Knock, knock.


Header artwork by Matt Brown.

The Copy-Paste Guillotine

For those of you who aren’t familiar, the Death of the Author is a theory that can be aggressively summarized like this: A creator’s interpretation of their own work is not definitive, but rather one among many interpretations generated by the people who experience the creation.

Therefore, a given piece of art doesn’t “mean” anything in a be-all-end-all sense. The meaning resides with the viewer. A sufficiently compelling interpretation may end up dominating public discourse, but whether it’s “true” is beside the point. “True” is not always a relevant or adaptive quality for an idea. Information spreads based on other factors.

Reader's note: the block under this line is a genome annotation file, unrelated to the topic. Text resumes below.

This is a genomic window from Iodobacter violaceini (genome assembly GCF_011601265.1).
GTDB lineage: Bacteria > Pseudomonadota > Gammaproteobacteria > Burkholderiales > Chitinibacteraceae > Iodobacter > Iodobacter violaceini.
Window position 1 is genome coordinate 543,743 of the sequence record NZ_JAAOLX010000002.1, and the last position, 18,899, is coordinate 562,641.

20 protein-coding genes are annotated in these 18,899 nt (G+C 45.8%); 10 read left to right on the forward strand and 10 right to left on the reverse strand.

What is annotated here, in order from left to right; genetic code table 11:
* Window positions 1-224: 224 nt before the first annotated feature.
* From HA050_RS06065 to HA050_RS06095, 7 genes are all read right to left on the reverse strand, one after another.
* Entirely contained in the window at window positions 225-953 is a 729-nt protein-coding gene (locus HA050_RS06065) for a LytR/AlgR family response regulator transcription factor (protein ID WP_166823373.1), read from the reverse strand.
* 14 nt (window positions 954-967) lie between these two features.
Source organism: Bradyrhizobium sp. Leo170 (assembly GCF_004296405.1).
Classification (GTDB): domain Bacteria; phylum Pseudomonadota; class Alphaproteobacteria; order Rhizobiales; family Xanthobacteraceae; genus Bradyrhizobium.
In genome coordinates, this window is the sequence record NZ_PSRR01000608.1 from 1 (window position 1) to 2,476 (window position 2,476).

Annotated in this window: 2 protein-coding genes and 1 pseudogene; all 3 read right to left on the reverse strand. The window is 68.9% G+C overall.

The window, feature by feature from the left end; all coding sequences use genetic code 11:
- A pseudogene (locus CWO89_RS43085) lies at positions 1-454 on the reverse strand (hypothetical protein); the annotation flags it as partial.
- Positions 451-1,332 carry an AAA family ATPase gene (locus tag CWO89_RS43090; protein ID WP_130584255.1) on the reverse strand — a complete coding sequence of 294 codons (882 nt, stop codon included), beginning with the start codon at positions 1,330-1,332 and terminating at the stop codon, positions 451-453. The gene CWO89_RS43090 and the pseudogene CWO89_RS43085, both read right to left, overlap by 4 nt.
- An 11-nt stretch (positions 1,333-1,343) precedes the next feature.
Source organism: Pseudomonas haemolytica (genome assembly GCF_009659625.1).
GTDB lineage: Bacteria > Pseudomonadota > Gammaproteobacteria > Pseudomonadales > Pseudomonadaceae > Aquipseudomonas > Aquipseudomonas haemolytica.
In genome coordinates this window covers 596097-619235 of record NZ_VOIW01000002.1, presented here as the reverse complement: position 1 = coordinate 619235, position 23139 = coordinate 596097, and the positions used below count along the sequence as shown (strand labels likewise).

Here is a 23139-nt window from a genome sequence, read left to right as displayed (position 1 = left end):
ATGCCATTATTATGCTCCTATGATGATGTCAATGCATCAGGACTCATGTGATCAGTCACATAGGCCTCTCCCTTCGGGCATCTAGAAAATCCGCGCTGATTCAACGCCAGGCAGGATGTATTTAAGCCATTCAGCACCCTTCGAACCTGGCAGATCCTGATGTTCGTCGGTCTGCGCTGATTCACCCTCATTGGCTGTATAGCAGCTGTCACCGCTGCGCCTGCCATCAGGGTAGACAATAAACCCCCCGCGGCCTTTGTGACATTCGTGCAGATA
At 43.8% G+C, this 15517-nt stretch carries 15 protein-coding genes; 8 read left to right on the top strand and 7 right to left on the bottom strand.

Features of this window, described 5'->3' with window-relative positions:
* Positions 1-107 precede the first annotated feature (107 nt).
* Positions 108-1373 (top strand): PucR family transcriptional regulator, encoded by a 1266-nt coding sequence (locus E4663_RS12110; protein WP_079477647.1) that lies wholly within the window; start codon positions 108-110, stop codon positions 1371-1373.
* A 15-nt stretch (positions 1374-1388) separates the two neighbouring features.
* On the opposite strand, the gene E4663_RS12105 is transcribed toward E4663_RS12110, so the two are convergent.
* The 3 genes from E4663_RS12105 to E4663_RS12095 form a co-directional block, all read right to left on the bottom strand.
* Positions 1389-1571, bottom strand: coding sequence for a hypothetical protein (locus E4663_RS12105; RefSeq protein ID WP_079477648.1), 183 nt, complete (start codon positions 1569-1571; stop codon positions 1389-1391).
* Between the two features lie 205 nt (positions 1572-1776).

"Pepe the Frog was already a perfect demonstration of The Death of the Author, but now it's even funnier"

Tweet by @drethelin.

The average person who recognizes Pepe’s woeful face has no idea that he was first drawn by Matt Furie for a comic called Boy’s Club. The internet is practically an author-killing machine, since it’s so easy for content to be pulled out of its original context. That’s how memes work — both the image-plus-caption kind and Dawkins’ original formulation.

Now Furie has symbolically slaughtered Pepe, and I really mean symbolically, since the rest of the Pepe-using internet will ignore this. (Except… it’s possible that Blepe will become a robust replacement? I dunno, y’all, 4chan has unpredictable whims.) To his credit, Furie does seem to understand how it works: